Writing in Salon, Steve Kronacki reports that Repuiblic honchos are getting worried:
…the political world stopped paying attention to Paul about two months ago, and the threat of him bolting the GOP and running as an independent – a scenario long feared by Republicans – passed long ago.
And yet, the RNC’s chief counsel felt the need this week to issue a warning to the Nevada state GOP about the Paul campaign. At issue is this weekend’s Nevada Republican convention, where delegates to the national convention will be chosen. The state’s caucuses in February were a truly messy (that’s the polite word) affair, but Romney was the clear and overwhelming winner.
On Saturday, though, Paul supporters are expected to flood the state convention and could account for the lion’s share of attendees. This is what prompted the RNC’s counsel to warn the state party that its delegation might be denied seating in Tampa if it’s dominated by Paul-ites.
The RNC isn’t just nervous about Nevada. In the past few weeks, as Romney cemented his hold on the nomination and the media turned its attention to the general election, Paul supporters have wreaked havoc at numerous district caucuses and state conventions, producing some startling results.
Paul’s ability to get supporters into district caucuses and state conventions may well give him enough delegates to keep Romney from getting the 1,144 delegates he needs to get the nomination. That’ll give Paul some leverage. For what?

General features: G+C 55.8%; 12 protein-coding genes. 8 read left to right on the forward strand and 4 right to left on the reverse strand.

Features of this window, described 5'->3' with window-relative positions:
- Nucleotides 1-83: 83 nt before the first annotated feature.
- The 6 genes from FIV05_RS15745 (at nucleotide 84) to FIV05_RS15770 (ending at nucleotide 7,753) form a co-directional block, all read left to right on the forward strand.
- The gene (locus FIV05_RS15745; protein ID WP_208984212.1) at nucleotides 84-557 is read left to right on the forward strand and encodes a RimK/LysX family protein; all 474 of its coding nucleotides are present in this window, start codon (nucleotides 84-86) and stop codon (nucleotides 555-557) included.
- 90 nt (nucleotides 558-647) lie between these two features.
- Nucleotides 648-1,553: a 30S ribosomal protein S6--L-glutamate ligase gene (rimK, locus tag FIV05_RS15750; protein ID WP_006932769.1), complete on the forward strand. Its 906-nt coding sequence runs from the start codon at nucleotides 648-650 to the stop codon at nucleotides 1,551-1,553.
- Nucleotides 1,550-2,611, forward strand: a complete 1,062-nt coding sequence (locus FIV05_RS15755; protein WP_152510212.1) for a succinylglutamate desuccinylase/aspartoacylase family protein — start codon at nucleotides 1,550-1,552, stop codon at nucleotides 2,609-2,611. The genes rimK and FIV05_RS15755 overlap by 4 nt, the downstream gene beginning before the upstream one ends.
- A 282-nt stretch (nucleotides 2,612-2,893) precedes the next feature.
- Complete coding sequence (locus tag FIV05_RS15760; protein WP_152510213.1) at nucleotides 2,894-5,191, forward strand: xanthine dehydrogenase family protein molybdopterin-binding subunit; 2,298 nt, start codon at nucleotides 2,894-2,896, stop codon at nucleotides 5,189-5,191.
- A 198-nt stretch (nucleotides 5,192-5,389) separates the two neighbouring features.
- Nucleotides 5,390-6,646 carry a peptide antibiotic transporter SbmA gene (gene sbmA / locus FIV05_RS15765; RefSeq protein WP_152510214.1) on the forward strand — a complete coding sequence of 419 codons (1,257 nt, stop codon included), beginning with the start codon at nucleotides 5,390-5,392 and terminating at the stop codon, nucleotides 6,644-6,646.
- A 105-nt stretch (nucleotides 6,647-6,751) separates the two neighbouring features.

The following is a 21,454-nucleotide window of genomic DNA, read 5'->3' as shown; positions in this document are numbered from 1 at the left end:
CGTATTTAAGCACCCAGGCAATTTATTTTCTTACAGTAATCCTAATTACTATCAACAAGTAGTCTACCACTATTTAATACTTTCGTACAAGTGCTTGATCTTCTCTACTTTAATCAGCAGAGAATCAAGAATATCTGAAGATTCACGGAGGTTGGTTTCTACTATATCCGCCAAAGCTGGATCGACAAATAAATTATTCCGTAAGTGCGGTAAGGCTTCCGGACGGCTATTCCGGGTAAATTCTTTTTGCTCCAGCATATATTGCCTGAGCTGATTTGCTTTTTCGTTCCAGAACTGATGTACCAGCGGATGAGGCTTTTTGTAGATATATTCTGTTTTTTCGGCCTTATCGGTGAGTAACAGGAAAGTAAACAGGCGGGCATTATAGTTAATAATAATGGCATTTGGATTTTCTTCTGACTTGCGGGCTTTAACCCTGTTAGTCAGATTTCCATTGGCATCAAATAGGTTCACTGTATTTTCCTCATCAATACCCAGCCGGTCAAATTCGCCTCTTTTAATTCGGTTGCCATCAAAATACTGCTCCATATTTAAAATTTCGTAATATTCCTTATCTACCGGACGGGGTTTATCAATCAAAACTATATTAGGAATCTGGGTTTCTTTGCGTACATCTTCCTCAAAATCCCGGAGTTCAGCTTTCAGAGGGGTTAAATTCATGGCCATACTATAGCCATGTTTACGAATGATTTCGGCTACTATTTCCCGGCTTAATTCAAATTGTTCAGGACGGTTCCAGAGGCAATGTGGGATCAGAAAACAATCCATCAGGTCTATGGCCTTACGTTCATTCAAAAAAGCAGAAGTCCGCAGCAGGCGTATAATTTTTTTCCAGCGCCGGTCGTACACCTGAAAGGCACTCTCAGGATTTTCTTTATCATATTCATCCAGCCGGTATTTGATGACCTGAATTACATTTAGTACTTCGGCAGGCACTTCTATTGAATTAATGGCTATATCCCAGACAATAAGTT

The threat of an outsize Paul contingent isn’t about platform planks, though. It’s about disruption. National conventions long ago stopped being about official party business and became slickly produced infomercials. But Paul’s supporters aren’t, generally speaking, party loyalists. For them, Tampa won’t be a vacation – it will be a mission. With the right numbers, they could slow the convention down with procedural distractions, messing with the party’s careful scripting of the event. More alarming for Romney is the prospect of Paul delegates loudly and derisively jeering speakers, and maybe even Romney himself, creating an image of chaos and disunity. To understand this threat, just look at what happened at the recent Alaska state GOP convention, where Paul supporters relentlessly heckled two U.S. senators.